Figure 7.70. Fully weight the body to the UpperSpine joint.

Focus in on the shoulder and bend it down to see how it initially deforms (Figure 7.71). As expected, some minor weights will need to be painted, especially to fill out the armpit area. But once this is done, the shape should be good enough for us to move on to the elbow.

Figure 7.71. Adjust the weighting on the shoulder.

Before we bend the elbow, we have to address a small problem. As you can see in Figure 7.72 on the left, the rotation manipulator does not follow the orientation of the arm. This is because the rotational pivot is incorrect. The rotational pivot dictates how the joint will rotate and should match the orientation of the arm. We need to realign the pivot so that the elbow will bend correctly around the Z axis.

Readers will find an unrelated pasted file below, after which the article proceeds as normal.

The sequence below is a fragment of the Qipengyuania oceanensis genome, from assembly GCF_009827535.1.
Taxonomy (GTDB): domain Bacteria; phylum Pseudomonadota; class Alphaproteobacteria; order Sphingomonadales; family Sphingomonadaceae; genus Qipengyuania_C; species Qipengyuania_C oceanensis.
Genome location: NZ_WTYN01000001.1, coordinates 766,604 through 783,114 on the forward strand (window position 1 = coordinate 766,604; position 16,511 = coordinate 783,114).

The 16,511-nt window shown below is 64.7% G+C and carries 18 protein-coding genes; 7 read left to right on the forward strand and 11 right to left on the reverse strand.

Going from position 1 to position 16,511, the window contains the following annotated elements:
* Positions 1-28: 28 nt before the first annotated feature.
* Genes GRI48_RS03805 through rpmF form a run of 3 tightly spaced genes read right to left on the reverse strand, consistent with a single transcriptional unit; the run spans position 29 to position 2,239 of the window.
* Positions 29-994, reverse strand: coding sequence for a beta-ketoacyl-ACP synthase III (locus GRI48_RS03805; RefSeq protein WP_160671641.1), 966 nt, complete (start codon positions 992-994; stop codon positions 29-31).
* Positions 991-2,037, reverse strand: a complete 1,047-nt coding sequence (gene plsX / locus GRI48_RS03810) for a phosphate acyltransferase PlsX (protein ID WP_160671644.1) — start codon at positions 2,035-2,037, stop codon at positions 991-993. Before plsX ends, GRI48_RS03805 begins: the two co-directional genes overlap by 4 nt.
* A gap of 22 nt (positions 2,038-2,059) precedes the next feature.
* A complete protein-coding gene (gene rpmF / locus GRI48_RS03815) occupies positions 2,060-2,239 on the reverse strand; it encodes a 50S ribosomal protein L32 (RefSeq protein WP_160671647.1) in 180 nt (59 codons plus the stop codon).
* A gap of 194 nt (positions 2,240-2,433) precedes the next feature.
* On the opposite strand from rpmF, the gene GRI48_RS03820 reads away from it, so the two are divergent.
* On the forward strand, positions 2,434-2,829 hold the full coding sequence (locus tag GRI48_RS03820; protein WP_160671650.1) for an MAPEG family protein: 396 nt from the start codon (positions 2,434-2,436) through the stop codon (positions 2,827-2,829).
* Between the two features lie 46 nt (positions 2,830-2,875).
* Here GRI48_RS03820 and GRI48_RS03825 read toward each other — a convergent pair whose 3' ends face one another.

Figure 7.72. Fix the rotational pivot so we can rotate the arm correctly.

We will discuss rotational pivots and joint orientation in more depth in Chapter 11, "Skeleton Setup."

For now, to quickly fix the problem, go to Skeleton > Orient Joint and open up the options window. Configure this tool as shown in Figure 7.73: Set Orientation to XYZ and make sure the option to "Reorient the local scale axes" is not enabled. Then click Apply.

Figure 7.73. Setting the Joint Orient options to fix the rotational pivot

With the rotational pivot corrected, we can now bend the arm before adjusting the weights, to see how it will look (Figure 7.74). It appears to be fine, so let's reset the joints, detach the skin, and then repeat the process on the right arm.


First bind the skeleton to the right-side mesh.


Weight the body to the UpperSpine joint.


We know the shoulder is okay because it's identical to the one on the left, so we will skip this area.